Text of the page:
international unit

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international unit

n. Abbr. IU
1. The quantity of a biologically active substance, such as a hormone or vitamin, required to produce a specific response.
2. A unit of potency for similarly active substances, based on this quantity and accepted as an international standard.
American Heritage® Dictionary of the English Language, Fifth Edition. Copyright © 2016 by Houghton Mifflin Harcourt Publishing Company. Published by Houghton Mifflin Harcourt Publishing Company. All rights reserved.

in′terna′tional u′nit


n.
1. an internationally accepted standard, derived by bioassay, to which samples of a pharmaceutical substance are compared for ascertaining their relative potency.
2. the specific biologically effective quantity of such a substance.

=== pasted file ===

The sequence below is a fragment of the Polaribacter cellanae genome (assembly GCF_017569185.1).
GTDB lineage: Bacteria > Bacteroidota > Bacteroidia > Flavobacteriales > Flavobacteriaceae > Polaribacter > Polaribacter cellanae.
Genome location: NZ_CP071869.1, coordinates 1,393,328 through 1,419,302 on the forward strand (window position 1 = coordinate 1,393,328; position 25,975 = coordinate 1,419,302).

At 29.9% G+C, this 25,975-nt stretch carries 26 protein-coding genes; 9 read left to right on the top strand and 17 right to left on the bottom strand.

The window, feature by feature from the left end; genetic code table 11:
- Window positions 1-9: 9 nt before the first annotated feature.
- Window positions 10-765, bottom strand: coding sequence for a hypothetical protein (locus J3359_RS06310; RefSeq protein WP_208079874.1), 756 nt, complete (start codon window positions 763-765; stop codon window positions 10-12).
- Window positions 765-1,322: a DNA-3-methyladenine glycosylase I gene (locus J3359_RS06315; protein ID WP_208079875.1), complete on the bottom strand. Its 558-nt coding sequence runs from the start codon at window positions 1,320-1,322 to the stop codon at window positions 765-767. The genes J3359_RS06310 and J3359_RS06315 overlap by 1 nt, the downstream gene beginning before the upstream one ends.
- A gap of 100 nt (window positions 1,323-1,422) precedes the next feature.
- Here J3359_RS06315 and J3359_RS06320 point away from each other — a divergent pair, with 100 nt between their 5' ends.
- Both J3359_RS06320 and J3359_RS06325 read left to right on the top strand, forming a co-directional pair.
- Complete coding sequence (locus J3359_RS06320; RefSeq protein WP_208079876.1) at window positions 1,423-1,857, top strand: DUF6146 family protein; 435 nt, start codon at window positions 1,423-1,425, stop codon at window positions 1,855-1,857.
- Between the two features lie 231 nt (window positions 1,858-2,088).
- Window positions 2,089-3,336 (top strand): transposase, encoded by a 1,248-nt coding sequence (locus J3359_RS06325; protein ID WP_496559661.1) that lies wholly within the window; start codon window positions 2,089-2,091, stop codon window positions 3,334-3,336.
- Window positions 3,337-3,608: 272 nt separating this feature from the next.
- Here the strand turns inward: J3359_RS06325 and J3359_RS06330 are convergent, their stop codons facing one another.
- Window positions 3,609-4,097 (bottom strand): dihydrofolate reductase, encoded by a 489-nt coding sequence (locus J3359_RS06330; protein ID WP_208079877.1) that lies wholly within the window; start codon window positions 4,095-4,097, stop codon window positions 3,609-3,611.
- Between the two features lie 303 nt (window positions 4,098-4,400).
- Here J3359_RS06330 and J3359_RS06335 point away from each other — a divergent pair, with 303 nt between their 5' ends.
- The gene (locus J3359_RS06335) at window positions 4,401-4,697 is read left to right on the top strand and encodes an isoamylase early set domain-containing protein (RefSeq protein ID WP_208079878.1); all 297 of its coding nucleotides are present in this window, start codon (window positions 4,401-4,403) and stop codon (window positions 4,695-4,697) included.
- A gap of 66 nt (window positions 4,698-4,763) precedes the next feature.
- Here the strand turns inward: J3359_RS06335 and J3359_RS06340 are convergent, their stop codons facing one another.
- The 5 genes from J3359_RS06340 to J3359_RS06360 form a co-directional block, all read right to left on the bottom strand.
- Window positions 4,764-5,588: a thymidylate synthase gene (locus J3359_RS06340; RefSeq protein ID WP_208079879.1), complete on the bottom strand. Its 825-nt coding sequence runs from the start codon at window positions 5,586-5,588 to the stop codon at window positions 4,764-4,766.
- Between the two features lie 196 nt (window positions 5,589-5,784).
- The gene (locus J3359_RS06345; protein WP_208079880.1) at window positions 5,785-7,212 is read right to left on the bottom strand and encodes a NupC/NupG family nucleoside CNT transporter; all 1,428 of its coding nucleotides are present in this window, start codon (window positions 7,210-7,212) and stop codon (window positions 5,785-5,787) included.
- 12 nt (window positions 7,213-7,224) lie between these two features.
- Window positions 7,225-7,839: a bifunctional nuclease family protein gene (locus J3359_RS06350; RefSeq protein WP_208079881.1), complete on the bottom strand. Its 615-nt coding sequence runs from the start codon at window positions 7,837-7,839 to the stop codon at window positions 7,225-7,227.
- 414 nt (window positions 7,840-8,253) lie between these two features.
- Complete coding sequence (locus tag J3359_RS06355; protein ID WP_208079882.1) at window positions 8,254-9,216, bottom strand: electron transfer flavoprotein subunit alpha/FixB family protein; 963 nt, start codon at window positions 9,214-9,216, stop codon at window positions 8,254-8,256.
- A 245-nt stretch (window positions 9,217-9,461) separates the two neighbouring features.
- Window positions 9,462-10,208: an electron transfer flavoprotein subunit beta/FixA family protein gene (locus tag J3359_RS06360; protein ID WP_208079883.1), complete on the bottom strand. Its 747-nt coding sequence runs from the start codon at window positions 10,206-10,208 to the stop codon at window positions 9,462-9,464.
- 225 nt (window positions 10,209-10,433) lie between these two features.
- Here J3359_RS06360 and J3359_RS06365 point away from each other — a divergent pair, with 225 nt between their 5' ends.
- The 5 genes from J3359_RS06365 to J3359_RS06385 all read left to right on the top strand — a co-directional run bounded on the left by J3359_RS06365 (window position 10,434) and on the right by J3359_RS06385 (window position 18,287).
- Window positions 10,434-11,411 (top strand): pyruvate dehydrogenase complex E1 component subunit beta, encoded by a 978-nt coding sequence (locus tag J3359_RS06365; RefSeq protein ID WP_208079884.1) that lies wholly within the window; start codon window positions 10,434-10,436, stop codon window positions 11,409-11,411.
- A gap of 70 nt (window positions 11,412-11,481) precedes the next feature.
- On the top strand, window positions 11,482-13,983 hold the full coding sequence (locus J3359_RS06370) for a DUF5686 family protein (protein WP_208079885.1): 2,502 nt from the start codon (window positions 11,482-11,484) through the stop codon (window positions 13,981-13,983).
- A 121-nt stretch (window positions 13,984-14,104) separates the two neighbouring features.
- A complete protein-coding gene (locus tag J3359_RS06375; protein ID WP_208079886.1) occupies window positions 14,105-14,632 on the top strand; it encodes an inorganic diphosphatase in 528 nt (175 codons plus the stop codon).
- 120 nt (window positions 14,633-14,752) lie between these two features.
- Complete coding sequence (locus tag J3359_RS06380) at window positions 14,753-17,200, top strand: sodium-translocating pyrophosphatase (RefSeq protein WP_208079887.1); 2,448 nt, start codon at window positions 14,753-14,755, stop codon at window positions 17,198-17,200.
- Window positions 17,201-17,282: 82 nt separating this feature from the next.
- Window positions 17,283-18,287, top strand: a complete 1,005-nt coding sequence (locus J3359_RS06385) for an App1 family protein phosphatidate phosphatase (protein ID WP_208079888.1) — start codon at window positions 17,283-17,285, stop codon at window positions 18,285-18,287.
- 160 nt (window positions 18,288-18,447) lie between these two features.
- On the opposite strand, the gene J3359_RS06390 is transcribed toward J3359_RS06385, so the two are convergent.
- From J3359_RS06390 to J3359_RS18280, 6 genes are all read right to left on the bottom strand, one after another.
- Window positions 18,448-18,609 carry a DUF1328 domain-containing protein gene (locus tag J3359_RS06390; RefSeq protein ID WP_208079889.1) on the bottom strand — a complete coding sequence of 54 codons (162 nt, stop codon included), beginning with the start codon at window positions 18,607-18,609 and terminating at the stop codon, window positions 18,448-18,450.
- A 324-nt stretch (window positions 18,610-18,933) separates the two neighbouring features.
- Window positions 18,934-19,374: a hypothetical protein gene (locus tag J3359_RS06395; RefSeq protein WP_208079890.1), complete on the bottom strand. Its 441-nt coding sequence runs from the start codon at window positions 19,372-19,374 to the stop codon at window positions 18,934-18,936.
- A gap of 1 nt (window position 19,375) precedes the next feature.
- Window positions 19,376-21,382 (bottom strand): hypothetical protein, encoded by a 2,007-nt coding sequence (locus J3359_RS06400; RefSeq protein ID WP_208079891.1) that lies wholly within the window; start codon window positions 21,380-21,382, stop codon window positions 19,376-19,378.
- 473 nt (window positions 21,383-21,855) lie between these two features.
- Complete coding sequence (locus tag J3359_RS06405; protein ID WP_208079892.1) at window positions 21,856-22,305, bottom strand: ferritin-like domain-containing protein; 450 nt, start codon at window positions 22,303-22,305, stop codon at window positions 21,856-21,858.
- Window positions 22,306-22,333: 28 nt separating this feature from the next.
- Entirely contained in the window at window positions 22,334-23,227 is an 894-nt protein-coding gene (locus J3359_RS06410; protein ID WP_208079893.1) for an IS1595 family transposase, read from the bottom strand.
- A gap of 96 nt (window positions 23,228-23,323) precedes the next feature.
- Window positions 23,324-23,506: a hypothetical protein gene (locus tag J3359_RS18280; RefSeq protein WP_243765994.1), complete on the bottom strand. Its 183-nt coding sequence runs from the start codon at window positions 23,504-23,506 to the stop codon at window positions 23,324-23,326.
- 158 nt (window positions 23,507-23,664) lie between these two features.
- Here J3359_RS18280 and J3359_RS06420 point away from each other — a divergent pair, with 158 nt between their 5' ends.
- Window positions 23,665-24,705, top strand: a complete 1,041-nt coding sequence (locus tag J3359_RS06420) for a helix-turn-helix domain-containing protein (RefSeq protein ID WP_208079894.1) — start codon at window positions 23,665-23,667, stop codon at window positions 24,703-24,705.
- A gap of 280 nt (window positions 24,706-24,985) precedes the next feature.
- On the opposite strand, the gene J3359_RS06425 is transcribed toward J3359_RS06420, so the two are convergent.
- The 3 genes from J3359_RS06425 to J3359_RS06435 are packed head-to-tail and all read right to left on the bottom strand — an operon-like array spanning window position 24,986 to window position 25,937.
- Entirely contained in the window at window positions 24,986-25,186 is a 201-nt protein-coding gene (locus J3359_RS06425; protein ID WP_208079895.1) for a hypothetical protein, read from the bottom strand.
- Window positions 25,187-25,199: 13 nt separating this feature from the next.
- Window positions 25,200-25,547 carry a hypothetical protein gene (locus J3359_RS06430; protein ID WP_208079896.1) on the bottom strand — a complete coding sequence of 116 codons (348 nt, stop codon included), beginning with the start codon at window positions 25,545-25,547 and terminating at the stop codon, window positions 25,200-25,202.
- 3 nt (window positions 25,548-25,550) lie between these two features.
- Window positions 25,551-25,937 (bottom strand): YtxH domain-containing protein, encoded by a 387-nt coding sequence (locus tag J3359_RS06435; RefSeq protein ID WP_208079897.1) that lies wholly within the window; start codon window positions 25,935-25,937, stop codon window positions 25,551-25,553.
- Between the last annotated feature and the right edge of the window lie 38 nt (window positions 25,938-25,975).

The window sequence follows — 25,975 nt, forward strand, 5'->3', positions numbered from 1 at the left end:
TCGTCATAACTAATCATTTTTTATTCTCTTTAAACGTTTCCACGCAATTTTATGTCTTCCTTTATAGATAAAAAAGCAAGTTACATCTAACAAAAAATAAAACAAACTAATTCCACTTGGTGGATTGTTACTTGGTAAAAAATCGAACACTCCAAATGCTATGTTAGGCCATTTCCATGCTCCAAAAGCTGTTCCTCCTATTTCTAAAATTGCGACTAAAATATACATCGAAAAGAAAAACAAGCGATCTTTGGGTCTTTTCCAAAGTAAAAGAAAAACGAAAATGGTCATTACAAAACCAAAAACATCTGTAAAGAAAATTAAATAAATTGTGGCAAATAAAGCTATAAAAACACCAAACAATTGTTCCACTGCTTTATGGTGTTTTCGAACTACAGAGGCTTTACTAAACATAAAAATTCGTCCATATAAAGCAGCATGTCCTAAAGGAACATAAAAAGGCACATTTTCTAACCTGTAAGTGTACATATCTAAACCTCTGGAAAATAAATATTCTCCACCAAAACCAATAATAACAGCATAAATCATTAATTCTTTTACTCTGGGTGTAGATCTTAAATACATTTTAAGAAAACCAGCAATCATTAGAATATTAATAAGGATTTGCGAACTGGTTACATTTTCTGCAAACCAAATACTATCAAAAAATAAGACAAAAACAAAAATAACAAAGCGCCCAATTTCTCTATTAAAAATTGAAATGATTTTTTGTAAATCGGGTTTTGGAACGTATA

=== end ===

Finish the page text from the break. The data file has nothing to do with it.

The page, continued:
Abbr.: IU
[1920–25]
Random House Kernerman Webster's College Dictionary, © 2010 K Dictionaries Ltd. Copyright 2005, 1997, 1991 by Random House, Inc. All rights reserved.

international unit

A unit for measuring a biologically active substance, such as a hormone or vitamin.
The American Heritage® Student Science Dictionary, Second Edition. Copyright © 2014 by Houghton Mifflin Harcourt Publishing Company. Published by Houghton Mifflin Harcourt Publishing Company. All rights reserved.
Translations

International unit

n. unidad internacional, medida de una sustancia definida aceptada por la Conferencia Internacional de Unificación de Fórmulas.
English-Spanish Medical Dictionary © Farlex 2012
References in periodicals archive ?
In studies, the elderly who used E (400 I.U.) and C (1,000 mg) were less likely to catch flu viruses or die from them.
In the United States, the average, daily intake of vitamin A through food--especially fish, eggs, and meat--is roughly 2,600 international units (I.U.) for men, and many multivitamins contain 5,000 I.U.
calcium and 800 I.U. of vitamin D, according to FORE.